Maps can chart your way to video biography success

by Steve Pender, video biographer & personal historian, Family Legacy Video, Inc.

Whether you’re setting out on a cross country driving tour or wondering how to visually “navigate” through your next video biography, a good map can be a real asset. You can use maps to establish the locations important to your subject’s story and also use them to impart a sense of movement to illustrate someone’s travels.

For example, I recently used maps to help tell the story of a married couple. The wife was born in the Philippines prior to World War II. I used a map of the Philippines to establish the length and breadth of the island chain and also to show the location of her home island and the areas on that island that figured prominently in her story.

Her husband, a bomber pilot during WWII, hitched rides from Texas to Canada in order to volunteer for the Canadian Royal Air Force. I combined two moving maps, one of Texas and one showing the border of the U.S. and Canada, to help visualize his journey.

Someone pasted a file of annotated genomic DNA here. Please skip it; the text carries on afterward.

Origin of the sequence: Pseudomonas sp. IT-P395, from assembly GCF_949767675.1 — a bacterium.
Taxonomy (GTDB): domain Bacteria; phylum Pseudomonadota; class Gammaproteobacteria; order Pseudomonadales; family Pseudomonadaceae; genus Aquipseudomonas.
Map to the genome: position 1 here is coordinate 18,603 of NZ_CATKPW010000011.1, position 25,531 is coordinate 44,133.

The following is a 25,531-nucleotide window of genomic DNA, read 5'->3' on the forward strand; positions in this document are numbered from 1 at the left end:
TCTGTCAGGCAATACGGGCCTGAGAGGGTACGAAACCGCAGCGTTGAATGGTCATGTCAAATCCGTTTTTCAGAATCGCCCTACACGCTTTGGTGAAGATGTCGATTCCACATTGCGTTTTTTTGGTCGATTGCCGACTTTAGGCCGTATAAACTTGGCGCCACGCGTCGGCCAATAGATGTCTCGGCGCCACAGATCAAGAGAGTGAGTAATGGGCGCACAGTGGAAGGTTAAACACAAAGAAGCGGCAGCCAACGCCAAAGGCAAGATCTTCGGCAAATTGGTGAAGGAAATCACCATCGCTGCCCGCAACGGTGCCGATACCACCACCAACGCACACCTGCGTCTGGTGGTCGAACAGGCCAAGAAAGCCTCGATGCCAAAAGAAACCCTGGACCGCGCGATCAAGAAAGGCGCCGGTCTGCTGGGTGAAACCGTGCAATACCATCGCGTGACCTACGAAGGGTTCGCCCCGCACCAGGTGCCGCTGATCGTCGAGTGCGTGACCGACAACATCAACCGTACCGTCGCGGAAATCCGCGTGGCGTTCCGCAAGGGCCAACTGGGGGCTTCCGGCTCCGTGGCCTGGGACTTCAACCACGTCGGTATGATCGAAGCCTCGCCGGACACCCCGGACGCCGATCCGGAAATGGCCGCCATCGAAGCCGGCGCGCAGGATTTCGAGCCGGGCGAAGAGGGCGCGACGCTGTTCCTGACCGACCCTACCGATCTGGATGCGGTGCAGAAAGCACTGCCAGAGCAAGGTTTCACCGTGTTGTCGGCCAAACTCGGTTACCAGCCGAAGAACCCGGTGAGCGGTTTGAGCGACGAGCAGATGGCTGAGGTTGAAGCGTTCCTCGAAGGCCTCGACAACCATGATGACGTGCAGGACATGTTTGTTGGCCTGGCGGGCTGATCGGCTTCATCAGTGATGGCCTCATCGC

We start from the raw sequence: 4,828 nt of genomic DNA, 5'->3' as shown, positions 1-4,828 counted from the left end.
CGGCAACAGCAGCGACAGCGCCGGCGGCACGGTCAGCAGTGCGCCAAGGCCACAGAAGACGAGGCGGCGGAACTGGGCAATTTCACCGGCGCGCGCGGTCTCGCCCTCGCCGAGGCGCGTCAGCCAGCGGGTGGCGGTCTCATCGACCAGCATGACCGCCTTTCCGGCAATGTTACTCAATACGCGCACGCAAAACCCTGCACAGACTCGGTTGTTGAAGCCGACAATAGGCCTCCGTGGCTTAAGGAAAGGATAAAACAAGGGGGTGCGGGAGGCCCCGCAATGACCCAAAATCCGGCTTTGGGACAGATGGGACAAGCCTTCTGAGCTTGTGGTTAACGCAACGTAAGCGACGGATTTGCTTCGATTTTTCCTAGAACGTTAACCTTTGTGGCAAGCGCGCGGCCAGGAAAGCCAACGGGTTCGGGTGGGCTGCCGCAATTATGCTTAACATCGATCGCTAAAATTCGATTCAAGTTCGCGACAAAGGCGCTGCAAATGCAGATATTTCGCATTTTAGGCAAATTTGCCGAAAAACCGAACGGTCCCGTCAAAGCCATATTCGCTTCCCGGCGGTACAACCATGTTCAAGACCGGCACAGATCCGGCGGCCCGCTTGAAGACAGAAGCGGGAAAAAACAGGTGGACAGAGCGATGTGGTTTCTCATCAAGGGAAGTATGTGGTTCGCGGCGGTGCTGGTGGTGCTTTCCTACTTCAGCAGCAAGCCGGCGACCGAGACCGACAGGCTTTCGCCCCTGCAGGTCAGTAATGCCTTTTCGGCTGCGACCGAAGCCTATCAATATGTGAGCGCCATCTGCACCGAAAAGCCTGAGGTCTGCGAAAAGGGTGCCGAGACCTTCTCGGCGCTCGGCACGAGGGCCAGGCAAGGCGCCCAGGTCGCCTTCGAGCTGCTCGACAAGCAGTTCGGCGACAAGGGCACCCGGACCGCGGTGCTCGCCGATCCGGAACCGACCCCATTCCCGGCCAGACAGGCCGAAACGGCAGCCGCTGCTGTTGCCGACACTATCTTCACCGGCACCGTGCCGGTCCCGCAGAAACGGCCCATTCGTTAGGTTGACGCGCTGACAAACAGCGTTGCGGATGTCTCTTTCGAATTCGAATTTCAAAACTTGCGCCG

Where can you get good maps? I recently found a great resource, a company called Maps.com, which offers a variety of digital maps available for download. They’re already digital, which offers convenience (no scanning) and great image quality. I recommend downloading the PDF versions. First, they’re inexpensive (many starting around $6.95). Second, if you have Adobe Photoshop, you can open the maps there and scale and crop them to whatever size you need. You can also add effects to give the maps an aged or period look, add locations, etc. Then, import the map into your editing software, give it some motion, and you’ve got a great-looking, low cost visual.

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